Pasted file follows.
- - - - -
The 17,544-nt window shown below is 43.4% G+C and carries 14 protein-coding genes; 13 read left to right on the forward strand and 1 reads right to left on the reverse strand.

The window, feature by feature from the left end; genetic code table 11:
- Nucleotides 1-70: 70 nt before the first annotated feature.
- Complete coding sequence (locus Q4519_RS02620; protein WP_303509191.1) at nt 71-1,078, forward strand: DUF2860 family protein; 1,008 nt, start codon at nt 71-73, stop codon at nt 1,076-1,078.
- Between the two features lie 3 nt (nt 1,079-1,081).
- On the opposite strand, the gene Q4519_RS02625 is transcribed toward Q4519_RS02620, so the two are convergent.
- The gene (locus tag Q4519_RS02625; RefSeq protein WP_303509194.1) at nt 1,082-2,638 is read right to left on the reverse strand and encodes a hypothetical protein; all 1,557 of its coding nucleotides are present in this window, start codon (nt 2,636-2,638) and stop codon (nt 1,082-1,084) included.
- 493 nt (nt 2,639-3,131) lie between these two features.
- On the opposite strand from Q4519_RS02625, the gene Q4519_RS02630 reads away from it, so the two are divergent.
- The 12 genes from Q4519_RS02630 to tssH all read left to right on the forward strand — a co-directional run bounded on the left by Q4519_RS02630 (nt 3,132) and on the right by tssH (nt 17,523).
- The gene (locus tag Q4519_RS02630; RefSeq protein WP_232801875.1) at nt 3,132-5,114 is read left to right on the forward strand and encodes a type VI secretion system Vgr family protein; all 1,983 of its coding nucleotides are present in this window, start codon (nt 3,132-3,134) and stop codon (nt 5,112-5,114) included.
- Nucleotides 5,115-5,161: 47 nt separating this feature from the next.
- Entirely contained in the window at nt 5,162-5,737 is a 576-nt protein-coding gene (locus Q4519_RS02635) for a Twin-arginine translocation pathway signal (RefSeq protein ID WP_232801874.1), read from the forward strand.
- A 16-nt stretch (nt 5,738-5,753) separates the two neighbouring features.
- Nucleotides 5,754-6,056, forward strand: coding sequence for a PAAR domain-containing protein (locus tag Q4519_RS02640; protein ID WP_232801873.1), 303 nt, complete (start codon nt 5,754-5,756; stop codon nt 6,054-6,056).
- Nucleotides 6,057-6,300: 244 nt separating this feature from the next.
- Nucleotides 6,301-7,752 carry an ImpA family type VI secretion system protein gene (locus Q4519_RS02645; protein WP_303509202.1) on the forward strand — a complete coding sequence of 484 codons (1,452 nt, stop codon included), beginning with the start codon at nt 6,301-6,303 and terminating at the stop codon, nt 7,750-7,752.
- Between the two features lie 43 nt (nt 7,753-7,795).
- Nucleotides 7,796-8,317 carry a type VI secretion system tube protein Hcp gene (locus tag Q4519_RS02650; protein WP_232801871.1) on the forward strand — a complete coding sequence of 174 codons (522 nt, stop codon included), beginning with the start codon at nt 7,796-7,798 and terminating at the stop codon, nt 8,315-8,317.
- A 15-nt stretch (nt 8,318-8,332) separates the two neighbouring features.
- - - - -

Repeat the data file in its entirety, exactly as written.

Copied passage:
The 17,544-nt window shown below is 43.4% G+C and carries 14 protein-coding genes; 13 read left to right on the forward strand and 1 reads right to left on the reverse strand.

The window, feature by feature from the left end; genetic code table 11:
- Nucleotides 1-70: 70 nt before the first annotated feature.
- Complete coding sequence (locus Q4519_RS02620; protein WP_303509191.1) at nt 71-1,078, forward strand: DUF2860 family protein; 1,008 nt, start codon at nt 71-73, stop codon at nt 1,076-1,078.
- Between the two features lie 3 nt (nt 1,079-1,081).
- On the opposite strand, the gene Q4519_RS02625 is transcribed toward Q4519_RS02620, so the two are convergent.
- The gene (locus tag Q4519_RS02625; RefSeq protein WP_303509194.1) at nt 1,082-2,638 is read right to left on the reverse strand and encodes a hypothetical protein; all 1,557 of its coding nucleotides are present in this window, start codon (nt 2,636-2,638) and stop codon (nt 1,082-1,084) included.
- 493 nt (nt 2,639-3,131) lie between these two features.
- On the opposite strand from Q4519_RS02625, the gene Q4519_RS02630 reads away from it, so the two are divergent.
- The 12 genes from Q4519_RS02630 to tssH all read left to right on the forward strand — a co-directional run bounded on the left by Q4519_RS02630 (nt 3,132) and on the right by tssH (nt 17,523).
- The gene (locus tag Q4519_RS02630; RefSeq protein WP_232801875.1) at nt 3,132-5,114 is read left to right on the forward strand and encodes a type VI secretion system Vgr family protein; all 1,983 of its coding nucleotides are present in this window, start codon (nt 3,132-3,134) and stop codon (nt 5,112-5,114) included.
- Nucleotides 5,115-5,161: 47 nt separating this feature from the next.
- Entirely contained in the window at nt 5,162-5,737 is a 576-nt protein-coding gene (locus Q4519_RS02635) for a Twin-arginine translocation pathway signal (RefSeq protein ID WP_232801874.1), read from the forward strand.
- A 16-nt stretch (nt 5,738-5,753) separates the two neighbouring features.
- Nucleotides 5,754-6,056, forward strand: coding sequence for a PAAR domain-containing protein (locus tag Q4519_RS02640; protein ID WP_232801873.1), 303 nt, complete (start codon nt 5,754-5,756; stop codon nt 6,054-6,056).
- Nucleotides 6,057-6,300: 244 nt separating this feature from the next.
- Nucleotides 6,301-7,752 carry an ImpA family type VI secretion system protein gene (locus Q4519_RS02645; protein WP_303509202.1) on the forward strand — a complete coding sequence of 484 codons (1,452 nt, stop codon included), beginning with the start codon at nt 6,301-6,303 and terminating at the stop codon, nt 7,750-7,752.
- Between the two features lie 43 nt (nt 7,753-7,795).
- Nucleotides 7,796-8,317 carry a type VI secretion system tube protein Hcp gene (locus tag Q4519_RS02650; protein WP_232801871.1) on the forward strand — a complete coding sequence of 174 codons (522 nt, stop codon included), beginning with the start codon at nt 7,796-7,798 and terminating at the stop codon, nt 8,315-8,317.
- A 15-nt stretch (nt 8,318-8,332) separates the two neighbouring features.